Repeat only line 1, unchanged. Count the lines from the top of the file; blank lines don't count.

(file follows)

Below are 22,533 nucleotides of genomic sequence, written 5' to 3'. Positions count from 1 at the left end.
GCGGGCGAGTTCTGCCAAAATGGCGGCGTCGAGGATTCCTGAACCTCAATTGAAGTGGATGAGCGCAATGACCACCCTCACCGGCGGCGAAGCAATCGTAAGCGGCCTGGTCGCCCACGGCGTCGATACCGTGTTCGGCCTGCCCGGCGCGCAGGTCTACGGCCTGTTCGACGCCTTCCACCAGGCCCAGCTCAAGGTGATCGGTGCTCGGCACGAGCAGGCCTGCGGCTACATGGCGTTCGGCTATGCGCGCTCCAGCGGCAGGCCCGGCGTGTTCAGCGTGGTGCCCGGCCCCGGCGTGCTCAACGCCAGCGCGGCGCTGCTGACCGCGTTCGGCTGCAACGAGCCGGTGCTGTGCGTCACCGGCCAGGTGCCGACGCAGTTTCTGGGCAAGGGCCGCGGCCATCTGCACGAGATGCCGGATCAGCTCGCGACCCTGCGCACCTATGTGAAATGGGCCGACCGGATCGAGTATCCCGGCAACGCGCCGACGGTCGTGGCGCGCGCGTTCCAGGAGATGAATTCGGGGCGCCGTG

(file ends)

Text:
Below are 22,533 nucleotides of genomic sequence, written 5' to 3'. Positions count from 1 at the left end.